Day-two of ‘India SatCom 2020’ was digitally organised on November 26 by Broadband India Forum.
Two dedicated sessions on the topics of In-Flight & Maritime Communications (IFMC) and the critical rural broadband proliferation were held with participation from senior government dignitaries and leading industry experts in the satellite communications vertical, from India and abroad.
The session on ‘Making IFMC Services a major success in India’ brought forth the salient features of how the extant policy and regulatory framework could make In-flight connectivity and Maritime services a reality over India. While globally IFC and maritime markets are maturing in terms of standards and quality of services, India is just beginning to open its market for these services. To do so effectively, India needs to quickly adopt the global standards for these services. The Challenges faced by the licensees based on the existing Licensing & Regulatory framework need to be addressed so that such services are facilitated in Indian waters and airspace at par with the best global practices. Today we need to create the necessary framework to make the Indian market a part of any maritime/aeronautical service which has global attributes.
A critical session on ‘Rural Broadband – Satcom’s Role’ highlighted the need for Satellite Broadband to provide connectivity across the length and breadth of the country. While terrestrial connectivity is feasible and economically viable to deploy in urban areas, when it comes to rural and remote areas, the cost of providing terrestrial connectivity shoots up by almost 10-20x, thereby making it economically unviable for terrestrial technologies to reach the last 20% of the population. It is in such areas that Broadband through Satellite would serve as a prudent solution, as it does not have to overcome the challenges associated with Right of Way and the huge costs associated with roll out of terrestrial technologies. However, the present capacity through indigenous satellites is inadequate to meet the demand and requires to be augmented manifold times to be able to do so. If domestic capacity is unable to meet the current and the growing demand, more private/foreign satellite capacities need to be harnessed for the same, especially given the fact that we have a huge amount of idle satcom capacity over our skies.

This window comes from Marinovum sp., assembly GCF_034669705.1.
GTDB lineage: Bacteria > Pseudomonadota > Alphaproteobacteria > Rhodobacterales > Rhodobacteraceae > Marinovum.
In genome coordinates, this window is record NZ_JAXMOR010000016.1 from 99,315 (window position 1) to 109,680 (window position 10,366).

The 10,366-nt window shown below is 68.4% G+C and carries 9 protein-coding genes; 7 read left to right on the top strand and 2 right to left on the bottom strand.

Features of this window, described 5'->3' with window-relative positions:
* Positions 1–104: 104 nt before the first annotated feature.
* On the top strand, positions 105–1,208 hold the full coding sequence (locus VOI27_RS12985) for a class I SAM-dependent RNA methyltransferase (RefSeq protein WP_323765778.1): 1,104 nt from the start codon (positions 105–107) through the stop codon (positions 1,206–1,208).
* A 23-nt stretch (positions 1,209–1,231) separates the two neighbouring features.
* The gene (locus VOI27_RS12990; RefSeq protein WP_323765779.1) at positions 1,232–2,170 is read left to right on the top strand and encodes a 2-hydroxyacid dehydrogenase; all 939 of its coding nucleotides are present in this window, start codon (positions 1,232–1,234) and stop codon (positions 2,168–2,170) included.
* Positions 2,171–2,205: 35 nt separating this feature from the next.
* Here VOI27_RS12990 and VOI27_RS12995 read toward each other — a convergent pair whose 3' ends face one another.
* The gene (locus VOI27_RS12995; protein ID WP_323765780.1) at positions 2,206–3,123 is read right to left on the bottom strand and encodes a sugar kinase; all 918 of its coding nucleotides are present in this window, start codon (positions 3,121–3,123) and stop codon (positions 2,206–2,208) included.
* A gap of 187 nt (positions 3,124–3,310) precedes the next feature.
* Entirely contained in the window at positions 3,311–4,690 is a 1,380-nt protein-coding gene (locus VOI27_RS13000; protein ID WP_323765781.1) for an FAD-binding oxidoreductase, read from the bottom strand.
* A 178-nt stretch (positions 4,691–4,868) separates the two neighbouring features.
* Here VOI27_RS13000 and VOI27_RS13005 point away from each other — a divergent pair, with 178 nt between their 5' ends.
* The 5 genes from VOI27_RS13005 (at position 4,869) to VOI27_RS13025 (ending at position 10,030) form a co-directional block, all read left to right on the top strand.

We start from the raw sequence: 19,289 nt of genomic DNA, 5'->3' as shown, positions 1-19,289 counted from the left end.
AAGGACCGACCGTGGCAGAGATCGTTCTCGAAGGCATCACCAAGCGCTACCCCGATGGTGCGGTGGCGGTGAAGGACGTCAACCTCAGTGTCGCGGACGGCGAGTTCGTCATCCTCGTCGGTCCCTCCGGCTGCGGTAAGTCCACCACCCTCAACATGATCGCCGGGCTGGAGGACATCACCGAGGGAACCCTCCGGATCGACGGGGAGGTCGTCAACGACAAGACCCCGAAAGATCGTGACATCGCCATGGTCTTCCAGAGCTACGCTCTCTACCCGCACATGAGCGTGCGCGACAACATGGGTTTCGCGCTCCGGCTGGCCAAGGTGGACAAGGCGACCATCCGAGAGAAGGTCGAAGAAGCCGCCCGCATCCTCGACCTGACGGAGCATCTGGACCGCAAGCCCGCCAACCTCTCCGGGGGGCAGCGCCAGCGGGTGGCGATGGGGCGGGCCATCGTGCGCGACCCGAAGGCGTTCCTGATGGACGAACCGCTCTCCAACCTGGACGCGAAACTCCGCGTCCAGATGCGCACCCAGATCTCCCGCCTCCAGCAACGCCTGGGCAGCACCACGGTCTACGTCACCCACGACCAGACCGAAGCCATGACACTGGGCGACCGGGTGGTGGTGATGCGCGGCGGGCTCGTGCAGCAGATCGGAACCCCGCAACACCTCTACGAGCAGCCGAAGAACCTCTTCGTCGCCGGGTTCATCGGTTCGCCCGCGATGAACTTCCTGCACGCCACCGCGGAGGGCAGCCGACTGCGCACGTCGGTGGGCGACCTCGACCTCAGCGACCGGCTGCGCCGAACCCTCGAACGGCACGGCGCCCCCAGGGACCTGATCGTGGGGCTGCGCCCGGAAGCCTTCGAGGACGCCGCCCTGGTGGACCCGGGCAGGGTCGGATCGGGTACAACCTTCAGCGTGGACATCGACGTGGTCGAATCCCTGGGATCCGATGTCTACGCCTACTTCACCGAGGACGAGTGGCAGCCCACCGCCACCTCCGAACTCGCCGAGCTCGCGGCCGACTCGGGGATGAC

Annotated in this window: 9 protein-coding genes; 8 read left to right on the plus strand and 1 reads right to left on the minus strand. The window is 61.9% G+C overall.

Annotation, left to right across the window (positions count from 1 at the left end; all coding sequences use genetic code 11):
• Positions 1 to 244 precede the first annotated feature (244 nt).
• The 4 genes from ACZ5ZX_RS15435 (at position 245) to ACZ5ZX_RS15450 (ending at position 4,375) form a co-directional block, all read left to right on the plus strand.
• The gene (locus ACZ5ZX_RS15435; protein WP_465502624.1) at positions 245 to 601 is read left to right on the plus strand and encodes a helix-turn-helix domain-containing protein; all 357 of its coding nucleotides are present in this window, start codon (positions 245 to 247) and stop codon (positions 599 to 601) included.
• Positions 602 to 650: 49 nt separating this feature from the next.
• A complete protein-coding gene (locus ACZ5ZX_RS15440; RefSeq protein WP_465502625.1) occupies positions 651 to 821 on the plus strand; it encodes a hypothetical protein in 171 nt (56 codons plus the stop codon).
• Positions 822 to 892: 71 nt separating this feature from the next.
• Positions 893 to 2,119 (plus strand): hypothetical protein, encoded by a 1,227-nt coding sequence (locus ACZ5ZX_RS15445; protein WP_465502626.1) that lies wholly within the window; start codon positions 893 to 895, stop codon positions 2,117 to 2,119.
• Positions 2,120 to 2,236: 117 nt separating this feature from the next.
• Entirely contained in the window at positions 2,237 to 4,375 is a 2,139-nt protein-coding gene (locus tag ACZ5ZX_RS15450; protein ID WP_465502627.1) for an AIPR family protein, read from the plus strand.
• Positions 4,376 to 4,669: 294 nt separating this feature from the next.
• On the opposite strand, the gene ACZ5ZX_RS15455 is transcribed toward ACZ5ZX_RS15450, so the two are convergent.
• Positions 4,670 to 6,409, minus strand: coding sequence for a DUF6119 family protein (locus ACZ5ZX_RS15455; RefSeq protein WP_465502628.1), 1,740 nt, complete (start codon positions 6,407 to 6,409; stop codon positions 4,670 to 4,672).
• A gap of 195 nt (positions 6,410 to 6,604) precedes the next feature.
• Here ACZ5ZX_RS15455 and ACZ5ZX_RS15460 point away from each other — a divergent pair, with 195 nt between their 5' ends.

BIF President, Mr. TV Ramachandran, commented, “All the top economies of the world viz. USA, Canada, Japan, Australia, Brazil, use Broadband from Communication Satellites. One of the most wired broadband countries with almost 80% fiber connectivity – USA, has the highest deployment of Satellite based broadband with over 4 million terminals deployed and continues to grow at the rate of almost 90,000 subscribers per month. India, with its huge and diverse geographic spread, inaccessible terrains, vast area of unconnected rural & remote villages and huge challenges of Right of Way (RoW), can benefit from Satellite broadband many times more than these countries. However, we still have a long way to go.”
Apart from providing consumer broadband solutions in unserved and underserved areas, satcom can also complement the fiber roll-out programme of BharatNet, facilitating robust rural digital outreach. Besides, satcom can also be instrumental in providing backhaul support for cellular (4G) and Wi-Fi nodes, while also serving the requirements of Enterprises (over 500,000 units) and 5G networks.
The virtual event concluded with the announcement for the 7th edition of the annual conference, India SatCom 2021, to be held on 10-11 November 2021. BCS Bureau